As a marketer, you often face the dilemma where to invest your marketing dollars, specifically which customers to invest in. Do you invest in your high value customers or high growth customers? How do you recognize “growth” customers? How do you recognize “diminishing” customers? Each of these warrant extensive discussions that I will cover in future blogs.

But, we can all agree that customer segmentation is a good investment framework. There are several advanced analytics techniques that can be used for customer segmentation, the most popular of which is K-means cluster algorithm. In this blog, I’ll explain what K-means clustering is and how to create k-means cluster segmentation using R.

What is k-means cluster and how does it work? The algorithm starts by randomly selecting k objects from the data set to serve as the initial centers for the clusters. The selected objects are also known as cluster means or centroids. Next, each of the remaining objects is assigned to its closest centroid, where closest is defined using the Euclidean distance between the object and the cluster mean. This step is called “cluster assignment step”.

After the assignment step, the algorithm computes the new mean value of each cluster. The term cluster “centroid update” is used to design this step. Now that the centers have been recalculated, every observation is checked again to see if it is closer to a different cluster. All the objects are reassigned again using the updated cluster means.

The cluster assignment and centroid update steps are iteratively repeated until the cluster assignments stop changing. That is, the clusters formed in the current iteration are the same as those obtained in the previous iteration. Now you have customer segments that are homogenous within a segment and heterogenous across each segment.

Here’s the approach to run k-means cluster in R.

1. Import R Libraries

As a first step, you need to import the following libraries for data format and plotting before you run cluster analysis. All you need to do is type in the commands:

library(factoextra) library(ggplot2)

And, you are ready to go.

2. Load the Data Frame

As a next step, load the Data frame using the command, as below

df<-read.csv(“C:/ClusterData/Clusterdataset.csv”)

This loads the data from your .csv file to R and you are ready to run cluster analysis

It computes sum of squares for different values of K. For this blog, you can ignore the sum of square values and focus on “point of inflection”. You can clearly see that the point of inflection is at 4 for the graph shown below. So, 4 is the optimum number of clusters.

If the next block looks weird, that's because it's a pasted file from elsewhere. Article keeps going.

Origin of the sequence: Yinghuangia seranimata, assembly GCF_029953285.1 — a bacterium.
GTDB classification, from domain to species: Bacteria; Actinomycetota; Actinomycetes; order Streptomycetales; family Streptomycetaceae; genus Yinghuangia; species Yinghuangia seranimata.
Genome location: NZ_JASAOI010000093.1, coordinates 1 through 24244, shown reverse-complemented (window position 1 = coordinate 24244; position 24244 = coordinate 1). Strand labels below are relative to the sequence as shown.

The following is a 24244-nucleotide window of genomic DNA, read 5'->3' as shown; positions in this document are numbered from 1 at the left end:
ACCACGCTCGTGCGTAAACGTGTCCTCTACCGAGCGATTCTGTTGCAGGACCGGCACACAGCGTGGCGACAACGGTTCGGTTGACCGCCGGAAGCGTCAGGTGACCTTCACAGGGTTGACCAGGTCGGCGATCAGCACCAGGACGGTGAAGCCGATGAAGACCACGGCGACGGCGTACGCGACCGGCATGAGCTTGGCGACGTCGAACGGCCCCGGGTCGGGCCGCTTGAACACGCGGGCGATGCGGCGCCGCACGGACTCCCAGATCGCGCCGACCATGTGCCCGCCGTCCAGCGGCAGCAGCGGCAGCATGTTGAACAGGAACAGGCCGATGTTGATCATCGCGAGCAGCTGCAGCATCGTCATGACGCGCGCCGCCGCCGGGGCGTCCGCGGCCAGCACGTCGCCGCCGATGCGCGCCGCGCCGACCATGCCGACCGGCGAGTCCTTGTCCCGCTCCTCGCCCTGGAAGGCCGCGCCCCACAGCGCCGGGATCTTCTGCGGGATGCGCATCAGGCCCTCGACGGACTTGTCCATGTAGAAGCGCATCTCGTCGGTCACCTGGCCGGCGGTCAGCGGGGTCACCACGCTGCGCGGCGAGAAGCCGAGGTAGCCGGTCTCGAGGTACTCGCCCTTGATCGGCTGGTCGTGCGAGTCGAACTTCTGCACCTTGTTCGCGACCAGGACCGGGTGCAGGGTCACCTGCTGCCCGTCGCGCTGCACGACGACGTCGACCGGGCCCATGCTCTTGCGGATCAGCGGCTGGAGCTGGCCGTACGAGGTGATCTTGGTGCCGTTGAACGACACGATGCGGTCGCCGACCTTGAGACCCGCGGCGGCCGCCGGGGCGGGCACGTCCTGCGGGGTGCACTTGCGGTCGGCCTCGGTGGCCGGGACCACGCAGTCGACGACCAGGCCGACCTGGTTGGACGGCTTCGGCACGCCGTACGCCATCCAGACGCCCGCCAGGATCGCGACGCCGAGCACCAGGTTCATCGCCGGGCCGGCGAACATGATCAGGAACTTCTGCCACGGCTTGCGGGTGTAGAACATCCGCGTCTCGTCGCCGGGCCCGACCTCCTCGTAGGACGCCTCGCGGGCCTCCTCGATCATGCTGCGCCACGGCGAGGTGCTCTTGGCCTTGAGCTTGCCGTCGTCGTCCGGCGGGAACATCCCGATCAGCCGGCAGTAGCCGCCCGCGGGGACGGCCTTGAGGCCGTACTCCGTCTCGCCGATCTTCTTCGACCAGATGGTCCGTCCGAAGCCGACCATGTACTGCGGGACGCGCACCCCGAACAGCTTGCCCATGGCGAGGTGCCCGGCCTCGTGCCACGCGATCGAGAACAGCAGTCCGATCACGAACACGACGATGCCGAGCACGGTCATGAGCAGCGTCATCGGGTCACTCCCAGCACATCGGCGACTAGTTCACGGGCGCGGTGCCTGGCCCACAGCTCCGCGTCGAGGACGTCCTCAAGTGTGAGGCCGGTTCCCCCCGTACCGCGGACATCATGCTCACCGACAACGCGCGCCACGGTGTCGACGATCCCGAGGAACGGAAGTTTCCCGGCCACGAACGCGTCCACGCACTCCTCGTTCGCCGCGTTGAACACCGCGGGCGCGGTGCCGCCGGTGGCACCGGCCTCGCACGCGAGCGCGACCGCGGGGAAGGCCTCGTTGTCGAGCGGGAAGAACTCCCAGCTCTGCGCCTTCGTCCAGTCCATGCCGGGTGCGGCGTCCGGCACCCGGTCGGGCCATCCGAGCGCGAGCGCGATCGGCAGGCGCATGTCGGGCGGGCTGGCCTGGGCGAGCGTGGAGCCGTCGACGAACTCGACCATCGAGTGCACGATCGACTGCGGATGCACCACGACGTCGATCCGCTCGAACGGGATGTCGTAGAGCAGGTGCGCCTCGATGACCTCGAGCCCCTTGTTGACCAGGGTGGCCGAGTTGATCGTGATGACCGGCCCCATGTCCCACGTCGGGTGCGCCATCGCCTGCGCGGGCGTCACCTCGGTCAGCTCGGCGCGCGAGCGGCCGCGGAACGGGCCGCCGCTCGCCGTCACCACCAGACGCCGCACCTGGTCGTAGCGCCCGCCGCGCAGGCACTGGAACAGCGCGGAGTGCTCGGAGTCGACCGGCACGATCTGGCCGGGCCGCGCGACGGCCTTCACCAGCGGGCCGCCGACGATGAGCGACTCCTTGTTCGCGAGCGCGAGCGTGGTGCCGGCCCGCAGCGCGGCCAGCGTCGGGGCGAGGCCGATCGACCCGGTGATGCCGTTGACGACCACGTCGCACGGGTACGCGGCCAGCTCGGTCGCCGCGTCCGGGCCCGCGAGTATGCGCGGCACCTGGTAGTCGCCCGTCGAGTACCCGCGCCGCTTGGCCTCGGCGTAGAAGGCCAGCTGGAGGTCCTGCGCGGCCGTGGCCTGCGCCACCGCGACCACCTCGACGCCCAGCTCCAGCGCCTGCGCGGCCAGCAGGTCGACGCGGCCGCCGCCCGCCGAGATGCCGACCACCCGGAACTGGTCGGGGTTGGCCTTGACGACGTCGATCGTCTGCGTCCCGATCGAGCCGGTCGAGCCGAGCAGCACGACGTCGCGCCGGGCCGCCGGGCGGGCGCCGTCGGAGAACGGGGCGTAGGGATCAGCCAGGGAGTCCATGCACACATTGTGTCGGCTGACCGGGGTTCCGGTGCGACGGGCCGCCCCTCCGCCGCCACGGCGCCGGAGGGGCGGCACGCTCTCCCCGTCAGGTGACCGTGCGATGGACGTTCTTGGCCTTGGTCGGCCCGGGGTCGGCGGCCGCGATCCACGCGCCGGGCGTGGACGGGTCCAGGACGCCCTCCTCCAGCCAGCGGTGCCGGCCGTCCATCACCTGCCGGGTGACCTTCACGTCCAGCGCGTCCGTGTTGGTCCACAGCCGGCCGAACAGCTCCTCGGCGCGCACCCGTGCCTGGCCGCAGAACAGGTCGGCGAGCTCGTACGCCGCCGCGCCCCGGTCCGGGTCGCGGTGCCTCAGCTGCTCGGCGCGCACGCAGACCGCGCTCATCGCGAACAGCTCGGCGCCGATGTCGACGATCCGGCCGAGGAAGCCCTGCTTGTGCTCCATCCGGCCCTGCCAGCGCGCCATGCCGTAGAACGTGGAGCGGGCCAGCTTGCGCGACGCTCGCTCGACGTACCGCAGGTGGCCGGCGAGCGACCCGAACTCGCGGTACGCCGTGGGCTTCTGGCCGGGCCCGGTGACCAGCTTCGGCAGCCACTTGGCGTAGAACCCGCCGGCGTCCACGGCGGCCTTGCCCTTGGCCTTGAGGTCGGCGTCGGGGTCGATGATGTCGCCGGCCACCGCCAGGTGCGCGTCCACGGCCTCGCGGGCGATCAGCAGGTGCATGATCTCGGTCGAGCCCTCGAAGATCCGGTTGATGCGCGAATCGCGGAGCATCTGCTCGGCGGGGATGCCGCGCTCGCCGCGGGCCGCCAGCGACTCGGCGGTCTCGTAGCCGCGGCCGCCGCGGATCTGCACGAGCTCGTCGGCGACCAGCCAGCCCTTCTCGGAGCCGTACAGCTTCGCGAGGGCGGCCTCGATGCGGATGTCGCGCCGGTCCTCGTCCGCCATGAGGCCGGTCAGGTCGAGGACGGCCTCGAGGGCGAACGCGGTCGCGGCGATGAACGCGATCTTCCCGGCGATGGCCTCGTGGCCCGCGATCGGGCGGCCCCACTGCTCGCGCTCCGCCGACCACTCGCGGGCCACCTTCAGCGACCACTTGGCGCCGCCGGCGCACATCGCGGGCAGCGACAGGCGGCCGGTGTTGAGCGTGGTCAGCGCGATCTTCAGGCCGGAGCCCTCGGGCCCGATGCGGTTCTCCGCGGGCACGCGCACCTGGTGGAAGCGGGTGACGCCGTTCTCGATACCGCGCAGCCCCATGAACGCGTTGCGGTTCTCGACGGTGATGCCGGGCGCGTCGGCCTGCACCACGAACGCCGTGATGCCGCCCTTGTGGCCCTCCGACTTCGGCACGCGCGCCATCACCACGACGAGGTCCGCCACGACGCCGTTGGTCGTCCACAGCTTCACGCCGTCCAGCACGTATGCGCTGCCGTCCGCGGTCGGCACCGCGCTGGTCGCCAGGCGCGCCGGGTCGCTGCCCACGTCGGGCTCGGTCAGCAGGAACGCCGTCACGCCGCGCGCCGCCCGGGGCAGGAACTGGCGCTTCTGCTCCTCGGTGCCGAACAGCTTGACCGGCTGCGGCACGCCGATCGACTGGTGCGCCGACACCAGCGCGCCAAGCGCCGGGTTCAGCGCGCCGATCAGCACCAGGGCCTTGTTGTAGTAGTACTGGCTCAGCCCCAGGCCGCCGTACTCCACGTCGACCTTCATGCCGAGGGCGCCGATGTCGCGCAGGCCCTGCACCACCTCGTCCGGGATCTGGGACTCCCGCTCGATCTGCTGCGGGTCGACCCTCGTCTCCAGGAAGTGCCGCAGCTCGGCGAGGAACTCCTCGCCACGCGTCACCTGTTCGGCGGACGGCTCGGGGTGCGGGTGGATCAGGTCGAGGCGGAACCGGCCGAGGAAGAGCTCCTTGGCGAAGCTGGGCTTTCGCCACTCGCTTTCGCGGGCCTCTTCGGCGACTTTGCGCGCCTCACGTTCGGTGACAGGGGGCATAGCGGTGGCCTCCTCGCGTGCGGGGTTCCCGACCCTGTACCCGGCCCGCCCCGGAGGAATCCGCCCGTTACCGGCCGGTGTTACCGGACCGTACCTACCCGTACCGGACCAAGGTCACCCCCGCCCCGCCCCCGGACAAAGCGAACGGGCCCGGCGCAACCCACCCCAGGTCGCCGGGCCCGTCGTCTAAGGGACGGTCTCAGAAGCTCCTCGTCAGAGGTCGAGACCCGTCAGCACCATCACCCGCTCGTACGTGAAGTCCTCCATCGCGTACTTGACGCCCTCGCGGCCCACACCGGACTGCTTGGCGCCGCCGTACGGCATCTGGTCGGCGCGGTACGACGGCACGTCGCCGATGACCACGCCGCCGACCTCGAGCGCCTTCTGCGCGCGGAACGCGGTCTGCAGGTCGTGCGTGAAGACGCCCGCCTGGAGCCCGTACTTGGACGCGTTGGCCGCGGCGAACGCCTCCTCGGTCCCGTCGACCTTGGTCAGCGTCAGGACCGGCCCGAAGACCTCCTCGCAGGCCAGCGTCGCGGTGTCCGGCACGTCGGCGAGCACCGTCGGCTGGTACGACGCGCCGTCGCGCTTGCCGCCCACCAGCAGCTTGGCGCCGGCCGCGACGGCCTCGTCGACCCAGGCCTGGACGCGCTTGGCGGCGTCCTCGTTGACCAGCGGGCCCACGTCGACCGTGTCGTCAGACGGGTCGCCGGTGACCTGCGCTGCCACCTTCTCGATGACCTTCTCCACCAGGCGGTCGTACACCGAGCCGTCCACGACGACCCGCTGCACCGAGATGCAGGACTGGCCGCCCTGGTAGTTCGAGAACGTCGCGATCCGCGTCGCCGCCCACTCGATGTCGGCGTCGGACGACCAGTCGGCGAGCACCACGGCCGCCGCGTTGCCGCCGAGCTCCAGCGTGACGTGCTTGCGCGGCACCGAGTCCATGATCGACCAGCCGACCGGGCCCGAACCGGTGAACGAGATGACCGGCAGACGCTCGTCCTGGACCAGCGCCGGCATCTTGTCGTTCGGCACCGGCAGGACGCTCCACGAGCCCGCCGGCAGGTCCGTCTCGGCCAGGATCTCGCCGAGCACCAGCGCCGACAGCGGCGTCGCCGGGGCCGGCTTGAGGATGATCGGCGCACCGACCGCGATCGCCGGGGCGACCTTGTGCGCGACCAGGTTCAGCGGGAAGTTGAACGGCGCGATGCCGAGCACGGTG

Another way to determine the right number of clusters is by “trial and error”. You run clusters for 4, 5, 6 or different values depending on your business problem and select the optimum number that is most suited based on what these clusters tell you.

4. Run cluster analysis

Once you decide the number of clusters, use this code to run cluster analysis.

x: represents the data frame indicated by “df[,5:6]” where 5 and 6 represents the column where data is present

cluster centers: Possible values are the number of clusters (k) or a set of initial (distinct) cluster centers. In this case, 4 are chosen as the initial centers.

nstart: The number of random starting partitions when the center is a number. Trying nstart > 1 is often recommended. In this example, we have set it at 25.

5. Save cluster membership

When you are running cluster analysis, it’s important to save the cluster membership for each record (customer) that you are running the analysis for. The code below will assign a cluster membership for each customer.

clusterdata$cluster df$Cluster<-clusterdata

6. Plot the data to see the clusters

Finally, plot a graph to see how the clusters are formed. Eye-ball to make sure that the clusters make sense using the “plot” algorithm.

To conclude, k-means cluster analysis is a really good segmentation method for segmenting customers using continuous variables. I’ll try and cover CHAID using R in the near future for segmentation with discrete or categorical variables.